In terms of urban and rural subscriber break up, 666 million come from the urban areas and 531 million come from rural areas.
On the broadband front, by the end of the year, India had a total of 518.55 million users of which 500.38 million are mobile broadband users and 18.17 million are wireline broadband users.
As per TRAI data, in terms of wireless broadband, Reliance Jio is the biggest operator with 280 million subscribers, followed by Vodafone Idea with 108 million subscribers and Airtel with 98 million subscribers. State run telco BSNL has 11.38 million wireless broadband users.
In terms of wireline broadband, BSNL is the biggest player with 9.17 million users, followed by ACT Fibernet with 1.4 million and MTNL and Hathway are placed at third position with .78 million subscribers each.
The year 2018 also saw the making of India’s largest telecom operator – Vodafone Idea. The over one and half year old merger process between Vodafone India and Idea Cellular finally reached completion in August 2018. Both the companies made a joint statement on Friday, 31 August, 2018 as NCLT gave its nod for the Vodafone Idea merger. With the closure of the merger, the new entity, Vodafone Idea Limited became the largest telecom operator in India with 408 million combined subscriber base as of June 2018 and enjoys 41.1% market share.
The new entity - Vodafone Idea Limited or VIL – also became the largest telco in terms of RMS or revenue market share with 32.2% share. The company claims it is the market leader in 9 telecom circles in RMS terms out of total 22.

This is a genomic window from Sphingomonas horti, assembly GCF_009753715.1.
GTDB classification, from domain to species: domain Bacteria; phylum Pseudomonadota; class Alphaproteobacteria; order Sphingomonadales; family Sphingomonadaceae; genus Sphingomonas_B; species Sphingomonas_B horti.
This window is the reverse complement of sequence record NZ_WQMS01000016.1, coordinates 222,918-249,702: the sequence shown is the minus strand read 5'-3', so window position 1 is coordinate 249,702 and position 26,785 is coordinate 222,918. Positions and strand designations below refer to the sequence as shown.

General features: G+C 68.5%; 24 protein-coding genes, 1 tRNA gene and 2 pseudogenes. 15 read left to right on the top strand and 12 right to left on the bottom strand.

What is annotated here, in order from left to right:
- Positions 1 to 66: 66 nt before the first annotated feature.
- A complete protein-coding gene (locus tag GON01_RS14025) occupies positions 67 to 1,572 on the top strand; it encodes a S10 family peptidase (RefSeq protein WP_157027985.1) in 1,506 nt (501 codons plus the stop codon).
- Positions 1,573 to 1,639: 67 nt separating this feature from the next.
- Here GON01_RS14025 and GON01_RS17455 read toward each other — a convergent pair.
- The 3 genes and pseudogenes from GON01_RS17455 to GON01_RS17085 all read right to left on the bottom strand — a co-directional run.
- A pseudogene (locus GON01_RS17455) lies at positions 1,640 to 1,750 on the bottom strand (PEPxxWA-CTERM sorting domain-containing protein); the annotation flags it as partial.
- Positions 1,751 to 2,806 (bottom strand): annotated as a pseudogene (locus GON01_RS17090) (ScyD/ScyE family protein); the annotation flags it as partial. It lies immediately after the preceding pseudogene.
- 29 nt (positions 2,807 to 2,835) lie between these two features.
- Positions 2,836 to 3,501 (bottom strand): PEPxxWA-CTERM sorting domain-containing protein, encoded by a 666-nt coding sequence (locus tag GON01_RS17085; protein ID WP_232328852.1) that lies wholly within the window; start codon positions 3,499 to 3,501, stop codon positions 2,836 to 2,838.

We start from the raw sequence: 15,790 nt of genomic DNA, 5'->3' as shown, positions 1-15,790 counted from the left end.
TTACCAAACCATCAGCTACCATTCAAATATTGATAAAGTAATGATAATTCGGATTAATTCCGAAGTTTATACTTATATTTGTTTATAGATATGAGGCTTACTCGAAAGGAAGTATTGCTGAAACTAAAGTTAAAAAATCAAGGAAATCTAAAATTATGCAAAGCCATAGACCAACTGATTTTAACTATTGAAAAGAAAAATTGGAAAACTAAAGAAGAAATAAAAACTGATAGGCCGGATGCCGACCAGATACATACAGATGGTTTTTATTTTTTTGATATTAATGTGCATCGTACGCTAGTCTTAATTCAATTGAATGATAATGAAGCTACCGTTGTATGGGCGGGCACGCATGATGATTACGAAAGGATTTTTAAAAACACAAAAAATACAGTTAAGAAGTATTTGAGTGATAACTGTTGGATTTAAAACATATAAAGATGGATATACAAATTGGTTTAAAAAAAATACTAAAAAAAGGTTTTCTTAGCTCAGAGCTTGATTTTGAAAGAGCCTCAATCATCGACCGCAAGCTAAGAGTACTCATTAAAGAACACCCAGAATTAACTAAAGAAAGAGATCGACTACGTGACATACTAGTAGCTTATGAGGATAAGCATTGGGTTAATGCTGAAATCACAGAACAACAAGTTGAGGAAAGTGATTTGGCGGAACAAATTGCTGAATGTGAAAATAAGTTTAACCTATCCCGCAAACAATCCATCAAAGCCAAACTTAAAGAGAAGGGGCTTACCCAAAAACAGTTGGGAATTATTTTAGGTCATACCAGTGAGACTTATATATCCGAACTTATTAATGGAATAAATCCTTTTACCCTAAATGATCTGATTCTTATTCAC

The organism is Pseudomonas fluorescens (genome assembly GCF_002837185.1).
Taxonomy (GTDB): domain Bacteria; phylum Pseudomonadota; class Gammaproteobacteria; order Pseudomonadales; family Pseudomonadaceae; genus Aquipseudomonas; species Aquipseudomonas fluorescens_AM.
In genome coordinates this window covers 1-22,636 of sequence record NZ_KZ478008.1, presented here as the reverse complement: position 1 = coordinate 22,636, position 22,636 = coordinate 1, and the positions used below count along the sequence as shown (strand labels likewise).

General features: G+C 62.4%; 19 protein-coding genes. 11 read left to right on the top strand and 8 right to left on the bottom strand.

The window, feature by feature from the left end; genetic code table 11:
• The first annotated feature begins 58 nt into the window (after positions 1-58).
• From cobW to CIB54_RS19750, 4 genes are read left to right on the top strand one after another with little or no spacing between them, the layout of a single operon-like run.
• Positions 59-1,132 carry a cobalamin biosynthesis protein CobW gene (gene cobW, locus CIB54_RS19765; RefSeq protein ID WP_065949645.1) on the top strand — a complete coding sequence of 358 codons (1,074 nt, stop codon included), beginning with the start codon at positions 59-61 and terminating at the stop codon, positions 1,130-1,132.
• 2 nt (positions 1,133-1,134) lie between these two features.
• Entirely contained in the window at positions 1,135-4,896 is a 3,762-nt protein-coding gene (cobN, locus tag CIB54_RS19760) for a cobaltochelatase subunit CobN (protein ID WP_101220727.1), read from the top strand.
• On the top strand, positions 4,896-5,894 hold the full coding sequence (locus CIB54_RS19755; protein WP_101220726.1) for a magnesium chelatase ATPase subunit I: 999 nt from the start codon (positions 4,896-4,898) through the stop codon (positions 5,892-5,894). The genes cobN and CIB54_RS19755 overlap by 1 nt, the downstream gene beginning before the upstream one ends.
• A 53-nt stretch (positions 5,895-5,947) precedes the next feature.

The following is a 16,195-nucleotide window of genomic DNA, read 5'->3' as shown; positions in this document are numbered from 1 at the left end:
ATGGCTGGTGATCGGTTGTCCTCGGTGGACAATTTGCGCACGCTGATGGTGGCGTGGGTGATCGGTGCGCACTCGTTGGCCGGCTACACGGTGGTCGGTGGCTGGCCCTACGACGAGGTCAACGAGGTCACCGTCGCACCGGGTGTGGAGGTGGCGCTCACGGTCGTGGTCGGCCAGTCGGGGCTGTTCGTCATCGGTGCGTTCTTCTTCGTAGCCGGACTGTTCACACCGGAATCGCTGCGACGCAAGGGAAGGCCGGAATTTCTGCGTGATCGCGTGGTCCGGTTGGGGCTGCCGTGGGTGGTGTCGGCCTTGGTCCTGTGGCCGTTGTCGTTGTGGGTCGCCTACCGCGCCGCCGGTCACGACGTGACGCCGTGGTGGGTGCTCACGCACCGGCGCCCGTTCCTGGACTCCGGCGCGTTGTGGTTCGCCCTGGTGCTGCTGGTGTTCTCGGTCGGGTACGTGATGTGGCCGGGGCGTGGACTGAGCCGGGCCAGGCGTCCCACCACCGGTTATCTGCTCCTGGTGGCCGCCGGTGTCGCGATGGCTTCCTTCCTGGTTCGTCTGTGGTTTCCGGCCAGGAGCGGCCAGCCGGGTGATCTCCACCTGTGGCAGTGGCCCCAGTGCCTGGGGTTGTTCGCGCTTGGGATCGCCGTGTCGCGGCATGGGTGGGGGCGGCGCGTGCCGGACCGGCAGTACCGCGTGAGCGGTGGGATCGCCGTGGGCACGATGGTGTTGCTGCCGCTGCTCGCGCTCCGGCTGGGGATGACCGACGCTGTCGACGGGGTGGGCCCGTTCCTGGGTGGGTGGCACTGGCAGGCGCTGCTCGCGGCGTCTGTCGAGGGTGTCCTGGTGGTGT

As competition in the Indian telecom space became fiercer and margins dwindled proportionately, operators pumped in significant amount of money in upgrading their telecom infrastructure in the last couple of years to have an edge over their rivals. In the current fiscal year, Mukesh Ambani-led Reliance Jio alone has invested more money than all other operators combined, a government data revealed.
In the financial year 2017-18 alone, the telecom operators had informed the government to invest Rs 74,000 crore towards the improvement of their telecom infrastructure. Of these Reliance Jio has emerged as the largest investor in the telecom space in the last fiscal with an investment of Rs 32,575 crore, the telecom minister Manoj Sinha informed in Rajya Sabha.
The second biggest investor was the country’s largest telco Bharti Airtel that invested Rs 12,812 crore in upgrading its networks during the year. Vodafone-Idea, the newly merged entity, have invested Rs 5800 crore.
These are the three private operators left in the Indian telecom space after a large scale consolidation happened with smaller operators either shutting shop or merging with bigger entities.
Besides these three operators, India has two state run operators – BSNL, that operate in 20 circles out of total 22, and MTNL, that operates in Delhi and Mumbai only.
These two PSU telcos also put in some money during this year to improve their infrastructure. BSNL has invested Rs 1330 crore and MTNL, Rs 180 crore, in FY 2018-19.